The Climate Agreement will create demand for Finnish cleantech
The Paris Agreement on climate change was concluded last December. The climate conference set the target of holding the increase in atmospheric temperatures to below 2 °C and striving towards an increase of less than 1.5 °C by 2100. The agreement was characterised as historic, and in April it was signed by 175 countries in New York. The next step is ratification, in other words approval by national legislatures, and the realisation of the pledges given, i.e. emission reduction targets. The agreement will come into force when it includes at least 55 percent of global greenhouse gas emissions. As China and USA ratified the agreement in the beginning of September, the agreement covers now 40 per cent of the global emissions.
A global price for carbon
The EU has long strived to reduce carbon emissions through its own climate policy. The EU is on track to meet its 2020 emissions reduction targets, but global-level emissions continue to grow. The EU’s aim is to reduce its own greenhouse gas emissions by at least 40 percent by 2030 (as compared to emissions levels in 1990).
In comparison to other countries, the EU’s target and commitment is ambitious. When production and investment are transferred abroad due to a more stringent climate policy, we talk of carbon leakage. A global climate agreement reduces the risk of carbon leakage, as competitive conditions around the world even out.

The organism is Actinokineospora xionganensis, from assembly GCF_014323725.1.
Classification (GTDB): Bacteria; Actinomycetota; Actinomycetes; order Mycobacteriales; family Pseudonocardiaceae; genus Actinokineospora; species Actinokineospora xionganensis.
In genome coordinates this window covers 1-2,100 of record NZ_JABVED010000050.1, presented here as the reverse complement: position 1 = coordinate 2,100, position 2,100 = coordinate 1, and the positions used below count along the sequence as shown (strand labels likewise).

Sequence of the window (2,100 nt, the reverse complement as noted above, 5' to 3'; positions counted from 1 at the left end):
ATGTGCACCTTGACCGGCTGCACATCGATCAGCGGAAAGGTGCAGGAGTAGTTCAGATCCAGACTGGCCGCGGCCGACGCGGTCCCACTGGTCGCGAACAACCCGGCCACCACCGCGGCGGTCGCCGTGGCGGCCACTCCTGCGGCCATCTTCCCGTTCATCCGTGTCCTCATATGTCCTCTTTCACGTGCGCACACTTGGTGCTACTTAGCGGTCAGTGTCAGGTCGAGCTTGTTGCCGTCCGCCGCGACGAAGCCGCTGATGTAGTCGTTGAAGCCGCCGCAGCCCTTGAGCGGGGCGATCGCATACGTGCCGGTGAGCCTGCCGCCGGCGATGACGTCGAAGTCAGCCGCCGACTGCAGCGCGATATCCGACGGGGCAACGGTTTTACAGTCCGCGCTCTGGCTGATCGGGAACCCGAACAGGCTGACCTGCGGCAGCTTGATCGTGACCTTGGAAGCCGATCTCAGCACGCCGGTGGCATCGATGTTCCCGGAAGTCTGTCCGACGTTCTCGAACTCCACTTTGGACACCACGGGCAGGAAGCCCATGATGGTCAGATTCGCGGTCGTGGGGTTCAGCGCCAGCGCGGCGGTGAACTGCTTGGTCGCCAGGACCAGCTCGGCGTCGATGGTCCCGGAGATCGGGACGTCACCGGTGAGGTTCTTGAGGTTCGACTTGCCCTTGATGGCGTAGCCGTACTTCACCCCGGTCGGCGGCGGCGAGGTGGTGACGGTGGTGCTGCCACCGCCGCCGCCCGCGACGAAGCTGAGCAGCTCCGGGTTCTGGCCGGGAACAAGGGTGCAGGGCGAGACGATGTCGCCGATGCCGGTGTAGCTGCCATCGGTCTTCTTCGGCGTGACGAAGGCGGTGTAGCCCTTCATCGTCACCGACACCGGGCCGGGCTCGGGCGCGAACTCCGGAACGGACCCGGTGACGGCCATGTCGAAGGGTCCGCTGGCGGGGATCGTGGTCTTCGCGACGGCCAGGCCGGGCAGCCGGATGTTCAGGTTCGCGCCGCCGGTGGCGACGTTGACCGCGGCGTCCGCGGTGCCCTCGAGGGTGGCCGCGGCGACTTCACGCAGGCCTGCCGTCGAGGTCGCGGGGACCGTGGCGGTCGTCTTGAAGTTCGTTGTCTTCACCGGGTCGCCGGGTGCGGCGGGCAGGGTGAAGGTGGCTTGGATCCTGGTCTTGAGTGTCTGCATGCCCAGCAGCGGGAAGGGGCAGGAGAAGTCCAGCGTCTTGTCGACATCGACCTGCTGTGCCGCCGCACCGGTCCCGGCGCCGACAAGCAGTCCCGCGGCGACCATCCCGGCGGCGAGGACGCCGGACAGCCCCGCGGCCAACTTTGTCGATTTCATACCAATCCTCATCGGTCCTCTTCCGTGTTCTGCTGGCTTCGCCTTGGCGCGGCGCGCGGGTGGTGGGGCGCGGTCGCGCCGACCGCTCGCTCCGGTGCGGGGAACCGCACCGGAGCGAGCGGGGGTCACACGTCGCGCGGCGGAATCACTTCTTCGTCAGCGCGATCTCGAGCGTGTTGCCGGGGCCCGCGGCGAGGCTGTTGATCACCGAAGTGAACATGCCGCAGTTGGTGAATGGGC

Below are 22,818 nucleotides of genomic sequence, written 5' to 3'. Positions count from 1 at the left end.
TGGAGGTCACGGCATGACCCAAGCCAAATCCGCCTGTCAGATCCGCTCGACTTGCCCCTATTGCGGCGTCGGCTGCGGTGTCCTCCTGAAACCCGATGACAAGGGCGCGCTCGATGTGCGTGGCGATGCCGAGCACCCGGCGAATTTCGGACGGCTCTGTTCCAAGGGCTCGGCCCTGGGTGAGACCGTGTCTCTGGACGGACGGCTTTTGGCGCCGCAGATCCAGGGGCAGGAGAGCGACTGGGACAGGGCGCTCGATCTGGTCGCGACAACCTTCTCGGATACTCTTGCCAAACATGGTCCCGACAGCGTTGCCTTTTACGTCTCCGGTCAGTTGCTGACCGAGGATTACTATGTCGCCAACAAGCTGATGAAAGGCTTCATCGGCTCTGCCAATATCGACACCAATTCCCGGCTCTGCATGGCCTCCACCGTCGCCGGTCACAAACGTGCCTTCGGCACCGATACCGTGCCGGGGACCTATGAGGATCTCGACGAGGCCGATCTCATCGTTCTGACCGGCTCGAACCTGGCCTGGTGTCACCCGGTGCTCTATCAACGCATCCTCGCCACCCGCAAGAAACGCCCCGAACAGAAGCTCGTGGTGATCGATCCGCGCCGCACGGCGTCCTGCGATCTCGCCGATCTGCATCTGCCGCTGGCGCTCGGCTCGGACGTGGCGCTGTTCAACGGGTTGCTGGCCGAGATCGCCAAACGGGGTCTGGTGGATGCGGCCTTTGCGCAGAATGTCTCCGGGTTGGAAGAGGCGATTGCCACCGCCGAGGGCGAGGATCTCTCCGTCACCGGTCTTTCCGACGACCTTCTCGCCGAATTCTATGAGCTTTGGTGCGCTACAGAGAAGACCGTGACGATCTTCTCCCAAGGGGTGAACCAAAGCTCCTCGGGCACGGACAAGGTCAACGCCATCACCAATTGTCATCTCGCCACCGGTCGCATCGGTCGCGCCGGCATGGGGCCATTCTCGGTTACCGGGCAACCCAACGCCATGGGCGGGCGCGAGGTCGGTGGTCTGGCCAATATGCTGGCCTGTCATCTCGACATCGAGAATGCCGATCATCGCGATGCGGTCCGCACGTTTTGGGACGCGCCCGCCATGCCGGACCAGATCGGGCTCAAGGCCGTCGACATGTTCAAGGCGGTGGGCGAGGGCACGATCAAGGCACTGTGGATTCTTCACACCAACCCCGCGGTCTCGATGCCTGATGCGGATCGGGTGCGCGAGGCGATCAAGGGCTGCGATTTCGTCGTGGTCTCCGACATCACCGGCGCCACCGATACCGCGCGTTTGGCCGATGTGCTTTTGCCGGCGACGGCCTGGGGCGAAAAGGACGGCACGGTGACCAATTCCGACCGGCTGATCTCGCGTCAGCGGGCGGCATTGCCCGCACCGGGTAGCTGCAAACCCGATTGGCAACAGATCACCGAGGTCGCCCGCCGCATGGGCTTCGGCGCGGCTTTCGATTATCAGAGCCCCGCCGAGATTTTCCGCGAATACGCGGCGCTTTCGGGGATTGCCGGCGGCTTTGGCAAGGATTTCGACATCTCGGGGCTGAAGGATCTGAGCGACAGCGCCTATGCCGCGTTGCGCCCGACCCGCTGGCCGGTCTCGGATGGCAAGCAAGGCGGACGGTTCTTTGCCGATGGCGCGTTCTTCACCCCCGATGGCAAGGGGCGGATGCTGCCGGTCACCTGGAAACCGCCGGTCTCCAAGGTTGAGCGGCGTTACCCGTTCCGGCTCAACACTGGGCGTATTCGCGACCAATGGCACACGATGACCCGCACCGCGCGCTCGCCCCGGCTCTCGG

In addition to EU emissions trading, there are other national or regional emissions reduction mechanisms around the world which should, in future, be linked together. A global price for carbon emissions would enable trade in emissions rights between different countries and economic areas. Both more stringent global climate targets and emissions markets encourage businesses and states to invest in cleantech. Investments in lower emissions solutions are worthwhile if they are cheaper than the emissions rights that would otherwise be required. In this way, reductions are targeted at companies where the replacement of old, polluting technologies is cheapest. The same logic also applies to energy efficiency investments.
Finnish technology companies are pioneers in cleantech.
The more broadly we can get emissions markets to work, the larger the market will be for Finnish cleantech expertise. There is a need to energise these markets, as it is estimated that around two thirds of the total emissions reduction investments required by 2050 should come from the private sector.
Finnish technology companies are pioneers in developing environmentally friendly methods and practices. For example, our cleantech strengths include heat exchangers, heat pumps, heat recovery systems, district heating and cooling technologies, combined heat and power production, environmentally friendly solid-biofuel combustion and boiler technology, second generation biofuels, smart grids, frequency converters and integrated processes in metals and forest industries.
It is important that countries take the advantage given by the climate agreement from the market pull and thus conduct their climate activities as cost-efficiently as possible. Market-based climate work would also increase the export opportunities of pioneering countries like Finland.
This article has also been published in Vahterus's customer magazine.